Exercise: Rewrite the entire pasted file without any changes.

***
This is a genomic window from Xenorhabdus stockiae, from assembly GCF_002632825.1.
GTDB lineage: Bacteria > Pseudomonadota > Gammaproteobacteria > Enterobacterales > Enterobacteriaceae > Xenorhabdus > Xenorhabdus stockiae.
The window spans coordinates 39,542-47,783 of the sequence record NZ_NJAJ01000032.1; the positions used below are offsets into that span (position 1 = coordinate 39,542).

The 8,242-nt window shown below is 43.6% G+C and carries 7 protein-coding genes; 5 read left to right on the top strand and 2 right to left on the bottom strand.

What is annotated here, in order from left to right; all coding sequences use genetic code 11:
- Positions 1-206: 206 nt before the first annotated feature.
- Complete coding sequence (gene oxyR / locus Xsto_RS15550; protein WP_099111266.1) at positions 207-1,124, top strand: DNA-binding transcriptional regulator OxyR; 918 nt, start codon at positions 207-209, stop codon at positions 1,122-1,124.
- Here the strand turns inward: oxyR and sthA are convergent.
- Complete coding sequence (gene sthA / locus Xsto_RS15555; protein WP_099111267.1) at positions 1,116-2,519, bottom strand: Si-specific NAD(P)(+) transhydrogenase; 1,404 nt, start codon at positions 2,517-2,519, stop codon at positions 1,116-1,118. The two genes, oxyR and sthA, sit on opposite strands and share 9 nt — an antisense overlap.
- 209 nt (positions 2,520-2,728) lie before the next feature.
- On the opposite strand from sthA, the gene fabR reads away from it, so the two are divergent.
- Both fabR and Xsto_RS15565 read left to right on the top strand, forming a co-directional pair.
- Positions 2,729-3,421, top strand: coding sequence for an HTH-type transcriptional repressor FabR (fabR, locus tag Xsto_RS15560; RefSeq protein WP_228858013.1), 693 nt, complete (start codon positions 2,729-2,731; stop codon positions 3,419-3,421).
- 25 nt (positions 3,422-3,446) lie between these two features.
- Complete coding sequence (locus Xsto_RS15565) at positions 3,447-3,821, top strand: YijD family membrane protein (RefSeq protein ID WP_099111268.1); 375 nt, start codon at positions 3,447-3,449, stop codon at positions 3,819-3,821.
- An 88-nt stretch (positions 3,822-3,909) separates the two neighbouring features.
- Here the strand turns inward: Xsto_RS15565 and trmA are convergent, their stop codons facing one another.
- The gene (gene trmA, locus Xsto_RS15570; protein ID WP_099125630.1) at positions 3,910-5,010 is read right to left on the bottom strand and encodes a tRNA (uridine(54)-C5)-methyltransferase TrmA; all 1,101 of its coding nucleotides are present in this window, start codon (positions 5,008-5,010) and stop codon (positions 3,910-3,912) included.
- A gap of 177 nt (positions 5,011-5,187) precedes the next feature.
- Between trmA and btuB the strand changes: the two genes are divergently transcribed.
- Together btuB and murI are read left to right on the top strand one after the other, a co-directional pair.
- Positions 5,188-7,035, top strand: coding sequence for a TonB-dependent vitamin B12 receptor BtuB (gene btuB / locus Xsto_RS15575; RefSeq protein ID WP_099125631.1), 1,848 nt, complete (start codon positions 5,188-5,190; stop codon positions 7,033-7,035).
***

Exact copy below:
This is a genomic window from Xenorhabdus stockiae, from assembly GCF_002632825.1.
GTDB lineage: Bacteria > Pseudomonadota > Gammaproteobacteria > Enterobacterales > Enterobacteriaceae > Xenorhabdus > Xenorhabdus stockiae.
The window spans coordinates 39,542-47,783 of the sequence record NZ_NJAJ01000032.1; the positions used below are offsets into that span (position 1 = coordinate 39,542).

The 8,242-nt window shown below is 43.6% G+C and carries 7 protein-coding genes; 5 read left to right on the top strand and 2 right to left on the bottom strand.

What is annotated here, in order from left to right; all coding sequences use genetic code 11:
- Positions 1-206: 206 nt before the first annotated feature.
- Complete coding sequence (gene oxyR / locus Xsto_RS15550; protein WP_099111266.1) at positions 207-1,124, top strand: DNA-binding transcriptional regulator OxyR; 918 nt, start codon at positions 207-209, stop codon at positions 1,122-1,124.
- Here the strand turns inward: oxyR and sthA are convergent.
- Complete coding sequence (gene sthA / locus Xsto_RS15555; protein WP_099111267.1) at positions 1,116-2,519, bottom strand: Si-specific NAD(P)(+) transhydrogenase; 1,404 nt, start codon at positions 2,517-2,519, stop codon at positions 1,116-1,118. The two genes, oxyR and sthA, sit on opposite strands and share 9 nt — an antisense overlap.
- 209 nt (positions 2,520-2,728) lie before the next feature.
- On the opposite strand from sthA, the gene fabR reads away from it, so the two are divergent.
- Both fabR and Xsto_RS15565 read left to right on the top strand, forming a co-directional pair.
- Positions 2,729-3,421, top strand: coding sequence for an HTH-type transcriptional repressor FabR (fabR, locus tag Xsto_RS15560; RefSeq protein WP_228858013.1), 693 nt, complete (start codon positions 2,729-2,731; stop codon positions 3,419-3,421).
- 25 nt (positions 3,422-3,446) lie between these two features.
- Complete coding sequence (locus Xsto_RS15565) at positions 3,447-3,821, top strand: YijD family membrane protein (RefSeq protein ID WP_099111268.1); 375 nt, start codon at positions 3,447-3,449, stop codon at positions 3,819-3,821.
- An 88-nt stretch (positions 3,822-3,909) separates the two neighbouring features.
- Here the strand turns inward: Xsto_RS15565 and trmA are convergent, their stop codons facing one another.
- The gene (gene trmA, locus Xsto_RS15570; protein ID WP_099125630.1) at positions 3,910-5,010 is read right to left on the bottom strand and encodes a tRNA (uridine(54)-C5)-methyltransferase TrmA; all 1,101 of its coding nucleotides are present in this window, start codon (positions 5,008-5,010) and stop codon (positions 3,910-3,912) included.
- A gap of 177 nt (positions 5,011-5,187) precedes the next feature.
- Between trmA and btuB the strand changes: the two genes are divergently transcribed.
- Together btuB and murI are read left to right on the top strand one after the other, a co-directional pair.
- Positions 5,188-7,035, top strand: coding sequence for a TonB-dependent vitamin B12 receptor BtuB (gene btuB / locus Xsto_RS15575; RefSeq protein ID WP_099125631.1), 1,848 nt, complete (start codon positions 5,188-5,190; stop codon positions 7,033-7,035).